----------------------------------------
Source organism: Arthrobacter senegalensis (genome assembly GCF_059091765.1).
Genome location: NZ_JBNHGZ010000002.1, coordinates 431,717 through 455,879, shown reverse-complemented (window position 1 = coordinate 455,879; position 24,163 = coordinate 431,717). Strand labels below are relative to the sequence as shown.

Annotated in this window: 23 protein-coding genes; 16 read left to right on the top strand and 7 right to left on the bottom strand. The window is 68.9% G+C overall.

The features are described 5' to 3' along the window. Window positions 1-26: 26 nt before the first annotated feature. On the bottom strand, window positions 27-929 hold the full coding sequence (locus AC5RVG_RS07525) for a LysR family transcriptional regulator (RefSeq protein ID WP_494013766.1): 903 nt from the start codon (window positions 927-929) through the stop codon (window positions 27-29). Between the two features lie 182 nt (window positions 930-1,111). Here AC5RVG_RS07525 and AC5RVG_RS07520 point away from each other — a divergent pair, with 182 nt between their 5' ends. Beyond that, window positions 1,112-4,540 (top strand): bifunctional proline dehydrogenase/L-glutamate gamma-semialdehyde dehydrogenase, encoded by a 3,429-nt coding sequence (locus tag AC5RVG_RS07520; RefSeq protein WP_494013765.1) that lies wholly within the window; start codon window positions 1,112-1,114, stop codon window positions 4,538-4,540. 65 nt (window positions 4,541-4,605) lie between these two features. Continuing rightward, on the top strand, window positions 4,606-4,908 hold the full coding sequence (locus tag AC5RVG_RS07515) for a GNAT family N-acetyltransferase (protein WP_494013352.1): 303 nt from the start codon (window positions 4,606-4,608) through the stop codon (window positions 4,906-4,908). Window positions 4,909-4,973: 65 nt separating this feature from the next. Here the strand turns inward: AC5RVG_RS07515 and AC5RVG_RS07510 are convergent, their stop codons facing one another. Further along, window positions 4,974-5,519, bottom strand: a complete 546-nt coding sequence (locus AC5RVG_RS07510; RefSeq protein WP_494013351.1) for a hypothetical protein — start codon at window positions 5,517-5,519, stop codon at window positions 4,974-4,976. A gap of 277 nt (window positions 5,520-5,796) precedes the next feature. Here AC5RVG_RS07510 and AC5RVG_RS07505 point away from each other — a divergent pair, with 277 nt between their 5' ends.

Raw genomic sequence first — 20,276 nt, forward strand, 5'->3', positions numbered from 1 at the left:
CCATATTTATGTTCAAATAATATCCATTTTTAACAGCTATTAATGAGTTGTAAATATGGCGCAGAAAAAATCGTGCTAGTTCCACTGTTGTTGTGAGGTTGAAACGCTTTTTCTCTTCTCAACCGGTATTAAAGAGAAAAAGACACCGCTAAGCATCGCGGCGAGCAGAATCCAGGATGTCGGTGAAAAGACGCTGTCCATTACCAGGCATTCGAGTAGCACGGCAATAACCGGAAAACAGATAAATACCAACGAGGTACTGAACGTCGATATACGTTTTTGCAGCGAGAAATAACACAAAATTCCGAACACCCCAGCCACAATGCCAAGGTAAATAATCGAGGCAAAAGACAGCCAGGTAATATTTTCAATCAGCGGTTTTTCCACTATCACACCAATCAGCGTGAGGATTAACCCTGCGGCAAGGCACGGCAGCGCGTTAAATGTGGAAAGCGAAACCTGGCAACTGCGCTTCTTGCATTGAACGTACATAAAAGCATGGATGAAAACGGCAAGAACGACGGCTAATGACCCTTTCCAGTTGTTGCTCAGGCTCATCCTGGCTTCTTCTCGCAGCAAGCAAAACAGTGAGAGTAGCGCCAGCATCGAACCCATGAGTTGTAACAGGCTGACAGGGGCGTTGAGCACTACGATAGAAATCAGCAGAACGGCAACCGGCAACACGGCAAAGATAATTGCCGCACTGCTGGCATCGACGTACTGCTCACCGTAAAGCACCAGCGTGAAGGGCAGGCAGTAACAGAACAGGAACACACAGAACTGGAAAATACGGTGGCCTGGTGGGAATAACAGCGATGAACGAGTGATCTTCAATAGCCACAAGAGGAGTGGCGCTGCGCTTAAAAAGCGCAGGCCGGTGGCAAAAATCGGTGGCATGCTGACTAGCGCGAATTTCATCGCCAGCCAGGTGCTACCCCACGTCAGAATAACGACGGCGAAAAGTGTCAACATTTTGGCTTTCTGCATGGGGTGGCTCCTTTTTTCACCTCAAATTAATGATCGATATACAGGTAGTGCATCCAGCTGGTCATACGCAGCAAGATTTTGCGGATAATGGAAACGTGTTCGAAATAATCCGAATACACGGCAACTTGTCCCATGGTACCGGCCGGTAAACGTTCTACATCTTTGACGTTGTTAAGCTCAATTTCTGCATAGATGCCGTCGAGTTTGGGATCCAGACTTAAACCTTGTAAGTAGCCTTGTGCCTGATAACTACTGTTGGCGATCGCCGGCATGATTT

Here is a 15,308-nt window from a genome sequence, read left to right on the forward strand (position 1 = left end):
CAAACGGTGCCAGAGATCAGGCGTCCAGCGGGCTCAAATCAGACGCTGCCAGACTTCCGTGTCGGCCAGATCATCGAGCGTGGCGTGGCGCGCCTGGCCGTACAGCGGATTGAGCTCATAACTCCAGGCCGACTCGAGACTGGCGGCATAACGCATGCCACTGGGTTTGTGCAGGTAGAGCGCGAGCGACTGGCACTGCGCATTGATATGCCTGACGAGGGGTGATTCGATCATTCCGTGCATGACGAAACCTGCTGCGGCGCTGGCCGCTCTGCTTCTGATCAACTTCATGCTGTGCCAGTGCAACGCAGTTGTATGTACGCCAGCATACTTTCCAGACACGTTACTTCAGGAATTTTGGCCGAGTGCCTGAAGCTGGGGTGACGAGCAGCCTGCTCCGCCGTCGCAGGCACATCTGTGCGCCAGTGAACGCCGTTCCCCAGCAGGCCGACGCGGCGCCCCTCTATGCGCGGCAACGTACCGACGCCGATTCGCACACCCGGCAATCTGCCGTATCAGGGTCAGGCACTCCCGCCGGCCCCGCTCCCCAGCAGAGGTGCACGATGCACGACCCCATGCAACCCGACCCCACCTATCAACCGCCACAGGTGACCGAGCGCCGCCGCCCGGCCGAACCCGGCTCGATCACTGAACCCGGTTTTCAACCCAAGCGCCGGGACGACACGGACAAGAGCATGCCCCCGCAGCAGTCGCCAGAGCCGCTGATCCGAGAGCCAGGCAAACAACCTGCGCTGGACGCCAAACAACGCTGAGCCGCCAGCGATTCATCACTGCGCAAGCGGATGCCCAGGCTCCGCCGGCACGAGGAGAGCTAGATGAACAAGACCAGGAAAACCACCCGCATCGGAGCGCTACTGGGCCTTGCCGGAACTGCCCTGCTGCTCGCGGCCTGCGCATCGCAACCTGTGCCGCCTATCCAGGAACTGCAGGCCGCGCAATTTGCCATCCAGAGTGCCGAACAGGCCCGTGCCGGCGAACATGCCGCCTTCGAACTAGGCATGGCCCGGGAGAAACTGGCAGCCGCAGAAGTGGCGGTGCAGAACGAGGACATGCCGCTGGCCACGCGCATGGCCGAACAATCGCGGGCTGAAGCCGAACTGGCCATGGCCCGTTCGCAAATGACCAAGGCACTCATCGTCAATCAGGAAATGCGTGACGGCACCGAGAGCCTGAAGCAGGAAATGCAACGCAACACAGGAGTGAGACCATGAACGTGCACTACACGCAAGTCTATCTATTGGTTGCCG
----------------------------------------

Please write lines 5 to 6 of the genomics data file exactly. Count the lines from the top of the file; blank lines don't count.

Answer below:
Raw genomic sequence first — 20,276 nt, forward strand, 5'->3', positions numbered from 1 at the left:
CCATATTTATGTTCAAATAATATCCATTTTTAACAGCTATTAATGAGTTGTAAATATGGCGCAGAAAAAATCGTGCTAGTTCCACTGTTGTTGTGAGGTTGAAACGCTTTTTCTCTTCTCAACCGGTATTAAAGAGAAAAAGACACCGCTAAGCATCGCGGCGAGCAGAATCCAGGATGTCGGTGAAAAGACGCTGTCCATTACCAGGCATTCGAGTAGCACGGCAATAACCGGAAAACAGATAAATACCAACGAGGTACTGAACGTCGATATACGTTTTTGCAGCGAGAAATAACACAAAATTCCGAACACCCCAGCCACAATGCCAAGGTAAATAATCGAGGCAAAAGACAGCCAGGTAATATTTTCAATCAGCGGTTTTTCCACTATCACACCAATCAGCGTGAGGATTAACCCTGCGGCAAGGCACGGCAGCGCGTTAAATGTGGAAAGCGAAACCTGGCAACTGCGCTTCTTGCATTGAACGTACATAAAAGCATGGATGAAAACGGCAAGAACGACGGCTAATGACCCTTTCCAGTTGTTGCTCAGGCTCATCCTGGCTTCTTCTCGCAGCAAGCAAAACAGTGAGAGTAGCGCCAGCATCGAACCCATGAGTTGTAACAGGCTGACAGGGGCGTTGAGCACTACGATAGAAATCAGCAGAACGGCAACCGGCAACACGGCAAAGATAATTGCCGCACTGCTGGCATCGACGTACTGCTCACCGTAAAGCACCAGCGTGAAGGGCAGGCAGTAACAGAACAGGAACACACAGAACTGGAAAATACGGTGGCCTGGTGGGAATAACAGCGATGAACGAGTGATCTTCAATAGCCACAAGAGGAGTGGCGCTGCGCTTAAAAAGCGCAGGCCGGTGGCAAAAATCGGTGGCATGCTGACTAGCGCGAATTTCATCGCCAGCCAGGTGCTACCCCACGTCAGAATAACGACGGCGAAAAGTGTCAACATTTTGGCTTTCTGCATGGGGTGGCTCCTTTTTTCACCTCAAATTAATGATCGATATACAGGTAGTGCATCCAGCTGGTCATACGCAGCAAGATTTTGCGGATAATGGAAACGTGTTCGAAATAATCCGAATACACGGCAACTTGTCCCATGGTACCGGCCGGTAAACGTTCTACATCTTTGACGTTGTTAAGCTCAATTTCTGCATAGATGCCGTCGAGTTTGGGATCCAGACTTAAACCTTGTAAGTAGCCTTGTGCCTGATAACTACTGTTGGCGATCGCCGGCATGATTT